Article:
*”…one day in winter, on my return home, my mother, seeing that I was cold, offered me some tea, a thing I did not ordinarily take. I declined at first, and then, for no particular reason, changed my mind. She sent for one of those squat, plump little cakes called “petites madeleines,” which look as though they had been moulded in the fluted valve of a scallop shell. And soon, mechanically, dispirited after a dreary day with the prospect of a depressing morrow, I raised to my lips a spoonful of the tea in which I had soaked a morsel of the cake. No sooner had the warm liquid mixed with the crumbs touched my palate than a shudder ran through me and I stopped, intent upon the extraordinary thing that was happening to me. An exquisite pleasure had invaded my senses, something isolated, detached, with no suggestion of its origin. And at once the vicissitudes of life had become indifferent to me, its disasters innocuous, its brevity illusory – this new sensation having had on me the effect which love has of filling me with a precious essence; or rather this essence was not in me it was me. I had ceased now to feel mediocre, contingent, mortal. Whence could it have come to me, this all-powerful joy? I sensed that it was connected with the taste of the tea and the cake, but that it infinitely transcended those savours, could, no, indeed, be of the same nature. Whence did it come? What did it mean? How could I seize and apprehend it?”

- Rembrance of  Things Past, Marcel Proust
( Article contributed by Charlie Brummitt)

February 3, 2015
by Squash Blossom
0 comments

February 14th French Toast Brunch at the Greensboro Farmers Curb Market

February 14th French Toast Brunch

 at the Greensboro Farmers Curb Market

grm_valentine2015_poster-page-001

The Greensboro Farmers Curb Market, 501 Yanceyville Street, will host a Valentine’s French Toast Brunch on Saturday February 14, 2015, 8 am – 11:30 am in the Harvest Room which will be transformed into a French cafe.

Start the morning with the one you love as local chefs, Mary Lacklen and Lynn Wells, serve delicious French Toast made with LOAF Bakery challah bread, Massey Creek Farm eggs, and Homeland Creamery milk (available at LOAF Bakery), all of which can be found at the Greensboro Farmers Curb Market. A variety of toppings with be available such as chocolate syrup from Black Mountain Chocolate, a tea-infused syrup by Tea Hugger, honey provided by Quaker Acres Apiaries, strawberry citrus reduction, syrup, confectioners’ sugar, cocoa, or maple syrup.

Brunch patrons can sample Black Mountain artisanal chocolates.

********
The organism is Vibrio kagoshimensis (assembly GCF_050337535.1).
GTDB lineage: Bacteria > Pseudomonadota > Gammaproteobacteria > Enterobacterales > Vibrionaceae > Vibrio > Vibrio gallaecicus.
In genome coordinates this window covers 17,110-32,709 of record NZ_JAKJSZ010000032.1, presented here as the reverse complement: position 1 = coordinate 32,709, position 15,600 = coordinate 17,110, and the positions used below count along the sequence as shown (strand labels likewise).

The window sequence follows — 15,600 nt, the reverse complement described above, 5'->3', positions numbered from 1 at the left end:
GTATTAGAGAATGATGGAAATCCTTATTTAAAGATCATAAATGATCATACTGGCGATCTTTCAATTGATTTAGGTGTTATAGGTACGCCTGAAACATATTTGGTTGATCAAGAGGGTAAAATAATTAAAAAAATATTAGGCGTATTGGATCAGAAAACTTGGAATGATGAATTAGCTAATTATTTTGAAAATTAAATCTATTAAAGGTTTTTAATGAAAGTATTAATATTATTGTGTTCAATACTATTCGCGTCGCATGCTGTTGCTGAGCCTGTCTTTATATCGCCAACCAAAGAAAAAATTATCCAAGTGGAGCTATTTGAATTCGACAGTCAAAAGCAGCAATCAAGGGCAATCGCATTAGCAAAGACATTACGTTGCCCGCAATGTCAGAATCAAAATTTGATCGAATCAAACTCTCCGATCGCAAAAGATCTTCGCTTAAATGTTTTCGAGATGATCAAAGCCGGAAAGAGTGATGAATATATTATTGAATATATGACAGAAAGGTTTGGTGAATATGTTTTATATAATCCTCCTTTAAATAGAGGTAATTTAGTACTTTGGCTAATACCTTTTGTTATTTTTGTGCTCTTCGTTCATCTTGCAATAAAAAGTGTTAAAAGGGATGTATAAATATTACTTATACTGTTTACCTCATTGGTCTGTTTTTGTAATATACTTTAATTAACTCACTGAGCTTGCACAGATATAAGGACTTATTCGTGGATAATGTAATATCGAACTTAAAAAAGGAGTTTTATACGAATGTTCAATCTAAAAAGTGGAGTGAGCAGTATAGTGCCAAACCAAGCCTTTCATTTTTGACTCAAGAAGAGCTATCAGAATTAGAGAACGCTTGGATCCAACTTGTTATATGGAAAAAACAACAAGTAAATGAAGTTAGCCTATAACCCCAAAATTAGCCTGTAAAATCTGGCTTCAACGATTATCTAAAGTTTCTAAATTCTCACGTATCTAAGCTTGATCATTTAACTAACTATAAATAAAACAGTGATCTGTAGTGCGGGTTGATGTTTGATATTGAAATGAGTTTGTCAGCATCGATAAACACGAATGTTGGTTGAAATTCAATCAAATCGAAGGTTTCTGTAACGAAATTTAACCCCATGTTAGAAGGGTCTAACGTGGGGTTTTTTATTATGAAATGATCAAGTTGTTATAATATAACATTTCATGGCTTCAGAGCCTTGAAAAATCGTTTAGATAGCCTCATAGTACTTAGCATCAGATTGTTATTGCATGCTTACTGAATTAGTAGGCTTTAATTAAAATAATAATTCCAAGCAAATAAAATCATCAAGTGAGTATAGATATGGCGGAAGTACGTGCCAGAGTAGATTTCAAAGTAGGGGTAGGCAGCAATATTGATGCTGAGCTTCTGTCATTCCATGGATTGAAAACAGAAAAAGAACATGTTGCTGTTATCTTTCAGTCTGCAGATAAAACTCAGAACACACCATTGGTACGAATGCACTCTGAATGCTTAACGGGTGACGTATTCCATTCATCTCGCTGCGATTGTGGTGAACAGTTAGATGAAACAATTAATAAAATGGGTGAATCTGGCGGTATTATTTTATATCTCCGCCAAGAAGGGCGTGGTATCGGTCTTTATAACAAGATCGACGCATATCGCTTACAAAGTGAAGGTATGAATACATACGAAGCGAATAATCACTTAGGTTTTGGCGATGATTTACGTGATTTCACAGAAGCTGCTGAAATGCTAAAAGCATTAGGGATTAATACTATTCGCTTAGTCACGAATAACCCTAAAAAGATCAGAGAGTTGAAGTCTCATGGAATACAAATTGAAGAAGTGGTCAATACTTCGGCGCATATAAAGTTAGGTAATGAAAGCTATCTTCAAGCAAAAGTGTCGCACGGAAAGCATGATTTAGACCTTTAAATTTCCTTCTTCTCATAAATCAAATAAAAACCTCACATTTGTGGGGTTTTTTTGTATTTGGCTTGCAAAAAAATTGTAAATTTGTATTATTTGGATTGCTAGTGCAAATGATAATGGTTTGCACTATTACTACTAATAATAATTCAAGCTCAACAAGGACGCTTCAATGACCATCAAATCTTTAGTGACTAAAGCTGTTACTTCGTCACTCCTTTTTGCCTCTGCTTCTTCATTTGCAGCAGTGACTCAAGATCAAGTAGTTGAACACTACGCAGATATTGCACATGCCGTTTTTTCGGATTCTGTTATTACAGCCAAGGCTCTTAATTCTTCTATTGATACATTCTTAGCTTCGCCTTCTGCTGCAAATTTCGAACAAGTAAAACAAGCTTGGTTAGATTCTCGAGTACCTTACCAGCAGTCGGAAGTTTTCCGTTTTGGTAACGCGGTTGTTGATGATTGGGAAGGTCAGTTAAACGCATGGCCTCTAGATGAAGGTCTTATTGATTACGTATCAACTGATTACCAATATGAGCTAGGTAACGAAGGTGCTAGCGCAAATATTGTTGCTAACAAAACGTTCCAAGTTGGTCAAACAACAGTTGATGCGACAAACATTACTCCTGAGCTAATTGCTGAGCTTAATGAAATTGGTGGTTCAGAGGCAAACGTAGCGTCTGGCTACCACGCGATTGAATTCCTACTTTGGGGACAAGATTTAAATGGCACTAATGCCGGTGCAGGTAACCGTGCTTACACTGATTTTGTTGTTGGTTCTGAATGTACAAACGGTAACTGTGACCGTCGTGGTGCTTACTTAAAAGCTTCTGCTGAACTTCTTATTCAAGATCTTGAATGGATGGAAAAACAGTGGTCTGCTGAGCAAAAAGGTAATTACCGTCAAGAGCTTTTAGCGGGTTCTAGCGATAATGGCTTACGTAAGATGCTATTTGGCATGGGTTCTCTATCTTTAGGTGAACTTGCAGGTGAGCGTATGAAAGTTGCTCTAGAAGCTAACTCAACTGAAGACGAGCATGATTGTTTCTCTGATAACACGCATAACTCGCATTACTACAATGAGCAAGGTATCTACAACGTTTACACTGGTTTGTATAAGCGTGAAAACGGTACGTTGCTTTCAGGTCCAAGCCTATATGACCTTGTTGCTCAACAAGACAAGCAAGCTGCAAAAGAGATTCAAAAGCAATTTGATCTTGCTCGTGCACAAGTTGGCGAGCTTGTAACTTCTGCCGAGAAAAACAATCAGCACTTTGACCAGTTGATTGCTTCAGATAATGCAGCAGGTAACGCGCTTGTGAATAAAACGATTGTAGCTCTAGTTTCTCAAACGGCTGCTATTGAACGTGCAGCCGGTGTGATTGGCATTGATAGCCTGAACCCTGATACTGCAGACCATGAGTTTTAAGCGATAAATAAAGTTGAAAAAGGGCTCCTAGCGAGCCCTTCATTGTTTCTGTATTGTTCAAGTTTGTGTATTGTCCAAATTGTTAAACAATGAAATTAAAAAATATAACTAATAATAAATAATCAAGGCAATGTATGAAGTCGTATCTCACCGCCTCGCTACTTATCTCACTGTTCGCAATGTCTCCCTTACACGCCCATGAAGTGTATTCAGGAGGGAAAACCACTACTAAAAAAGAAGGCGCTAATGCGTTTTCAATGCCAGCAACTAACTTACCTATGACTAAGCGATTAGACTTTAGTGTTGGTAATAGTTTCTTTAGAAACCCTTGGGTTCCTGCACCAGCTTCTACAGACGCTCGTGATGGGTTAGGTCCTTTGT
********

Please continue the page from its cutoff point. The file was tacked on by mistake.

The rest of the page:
The price of the French Toast Brunch and tasting is $5.00 per plate and is first come, first served with proceeds to benefit the Greensboro Farmers Curb Market.

One can enjoy French bistro music provided by local musicians Neill Clegg, Jr. and Jim Carson from 8 am – 10 am followed by Eric Landsperger (ukulele) from 10 am – 12 pm.

There will be a free scavenger “hunt for hearts” where kids can win fun prizes.  Kids of all ages will enjoy caricature artist, Erik Huffine, who will be available to create a memorable keepsake drawing for a $10 sitting fee.

The Greensboro Farmers Curb Market is the one-stop shop for your Valentine’s Day needs with fresh flowers, jewelry, sweet treats, candy, potted plants, fresh vegetables and meats, bread, and so much more produced with love locally within 100 miles!

The Greensboro Farmers Curb Market operates year round on Saturdays from 7 a.m. to 12 p.m. and seasonally, (April 22nd thru Dec. 30th) on Wednesday 8 a.m. to 1 pm.

About the Market

The Greensboro Farmers Market, Inc. (GFM) operates the Greensboro Farmers Curb Market on behalf of the City of Greensboro. GFM is a “501c3” nonprofit.

GFM provides greater Greensboro with opportunities to purchase and learn about local food and setting. GFM encourages and supports the growth of local foods and artisan goods businesses to improve greater Greensboro’s economy, support better health through healthy eating and build social and community connections.

www.gsofarmersmarket.org

 

February 3, 2015
by Squash Blossom
0 comments

Chili Challenge Yields a Super Bowl Worthy Recipe

Chili Challenge Yields a Super Bowl Worthy Recipe

chili samples

News & Record, Jan. 28, 2015 – Nine teams competed Saturday in the fourth annual Chili Challenge at the Greensboro Farmers Curb Market at 501 Yanceyville St. in Greensboro.

I was invited by the market to vote and to be a deciding judge in the event of a tie.

The teams were market vendors, market supporters and local chefs. The rules were simple: Some of the ingredients had to come from local producers.

“The challenge provides a forum where the community can learn about the locally sourced product options available at a winter market which is vibrant and plentiful year-round,” says Lee Mortensen, executive director for the market.

The teams included Charles Sheppard of Sir Charles Gourmet Sauce, Massey Creek Farm with Savory Spice Shop, Meadows Family Farm, The Next Supper, Pine Trough Branch Farm, Rothchild’s Angus Beef Farm, Six Gunn Farm, Thyme Well Spent and Weatherhand Farm.

The winner was determined by popular vote. For $5 – which benefits the market – patrons got a sample of all nine chilis, cornbread by Feebert’s Bakery and grits crackers made by market vendor Pat Koegel.